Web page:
Bricks and mortar retailers, direct-to-consumer challengers and eCommerce brands are relearning who their customers are in the slipstream of the Coronavirus pandemic. The crisis accelerated the digital transformation of consumer behaviour and habits resulting in a rapid shift from bricks to clicks, to contactless shopping and payments. And there’s no going back to the old normal. This much we know. But, what does this new cohort of natives and converts now want from their digital retail experience?
What are their preferences and what is shaping their shopping behaviour? All retailers will need the answers to these questions. Because there isn’t a retailer out there that doesn’t know that the on-going crisis will significantly impact their most important quarter – the looming holiday season.
Online will dominate, but retailers still need to be digitally prepared in store
Consumers are wary about visiting physical stores and online will prevail in the run-up to the holidays. Consumers around the globe are planning to shop online more frequently.
- 43% of shoppers in Ireland say they will shop online more often. The figure stands at 38% in the UK and 36% in the US. (Amárach Research)
- Almost three-quarters of UK consumers (71%) say that they will be put off from doing their Christmas shopping in store this year (Klarna and Retail Economics).
Even so, retailers will need to be digitally ready for those customers that still want to visit the high street. Some simply prefer the human interaction and convenience of shopping in stores. Some people prefer to support local shops.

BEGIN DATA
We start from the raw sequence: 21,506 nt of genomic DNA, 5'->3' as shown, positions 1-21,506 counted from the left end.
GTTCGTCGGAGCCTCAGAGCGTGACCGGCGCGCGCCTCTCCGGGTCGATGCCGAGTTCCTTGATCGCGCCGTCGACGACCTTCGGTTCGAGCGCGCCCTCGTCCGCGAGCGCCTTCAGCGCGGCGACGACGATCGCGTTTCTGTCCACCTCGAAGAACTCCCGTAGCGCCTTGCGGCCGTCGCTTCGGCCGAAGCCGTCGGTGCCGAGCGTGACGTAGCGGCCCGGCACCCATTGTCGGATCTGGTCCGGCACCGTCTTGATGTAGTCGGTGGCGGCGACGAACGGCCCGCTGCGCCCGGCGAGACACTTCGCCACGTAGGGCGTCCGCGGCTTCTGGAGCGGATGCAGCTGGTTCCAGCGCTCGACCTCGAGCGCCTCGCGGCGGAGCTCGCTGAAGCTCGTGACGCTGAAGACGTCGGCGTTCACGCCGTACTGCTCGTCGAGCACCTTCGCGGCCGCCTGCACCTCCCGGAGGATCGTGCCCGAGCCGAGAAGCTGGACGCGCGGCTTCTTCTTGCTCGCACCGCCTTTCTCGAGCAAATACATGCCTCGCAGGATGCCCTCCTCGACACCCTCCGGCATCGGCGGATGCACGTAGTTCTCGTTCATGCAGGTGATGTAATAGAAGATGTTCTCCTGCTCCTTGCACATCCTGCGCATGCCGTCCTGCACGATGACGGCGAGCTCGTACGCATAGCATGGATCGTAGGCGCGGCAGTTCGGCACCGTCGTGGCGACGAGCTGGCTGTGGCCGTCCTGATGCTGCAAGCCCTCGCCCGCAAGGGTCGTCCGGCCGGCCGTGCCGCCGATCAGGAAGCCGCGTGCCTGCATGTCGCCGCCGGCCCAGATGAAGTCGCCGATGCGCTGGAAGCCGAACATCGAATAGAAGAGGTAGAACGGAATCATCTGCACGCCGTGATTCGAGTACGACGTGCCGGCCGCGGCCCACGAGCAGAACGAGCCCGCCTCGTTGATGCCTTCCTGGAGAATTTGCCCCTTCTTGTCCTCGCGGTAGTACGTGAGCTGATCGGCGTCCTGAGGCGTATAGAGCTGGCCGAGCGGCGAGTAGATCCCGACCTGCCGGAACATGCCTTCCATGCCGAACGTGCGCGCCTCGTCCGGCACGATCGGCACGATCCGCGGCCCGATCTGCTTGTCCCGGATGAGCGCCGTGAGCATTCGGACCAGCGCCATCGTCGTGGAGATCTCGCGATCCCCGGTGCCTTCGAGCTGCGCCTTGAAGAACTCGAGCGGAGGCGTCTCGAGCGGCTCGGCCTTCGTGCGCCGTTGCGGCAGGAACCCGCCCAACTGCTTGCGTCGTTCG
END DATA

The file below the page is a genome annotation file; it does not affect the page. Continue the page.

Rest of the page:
In these difficult times, the pressure is on for retailers to be there for their customers at every touchpoint and understand and leverage insight on online and in-store digital behaviour, needs and wants. Omni-channel strategies have never been more important.
Understanding key digital journeys to enhance the retail experience
Brands that take the time to understand their customers’ end-to-end digital journey, and it’s impact on footfall in stores, will be better positioned for the peak period, and life beyond the pandemic. Customers will demand more from their favourite brands and the never-ending battle to sustain share of the digital wallet will be hard-fought.
Brands that adapt and evolve the digital retail experience will be able to shape new shopping behaviours that became entrenched out of necessity in the early months of the pandemic. Get it right and the reward could be an increased share of spend and a lifetime of renewed and new customer loyalty and advocacy. Get it wrong and your competitors are a click away.
Understanding what matters most to your customers will give your business the edge it needs to set your brand apart as they carve out some semblance of normality.
Consumers want a digital journey that is integrated, seamless and intuitive as part of an omni-channel experience. These are anxious, testing times. Add in a longer online shopping period in the run up to the holidays as people look to get their shopping done early and an imperfect CX storm could be brewing. If there are gaps in their experience, trust and loyalty will be quickly lost. They won’t want to come back.
So, what do consumers want in the new normal?
1. Convenient cashless payments at every point of transaction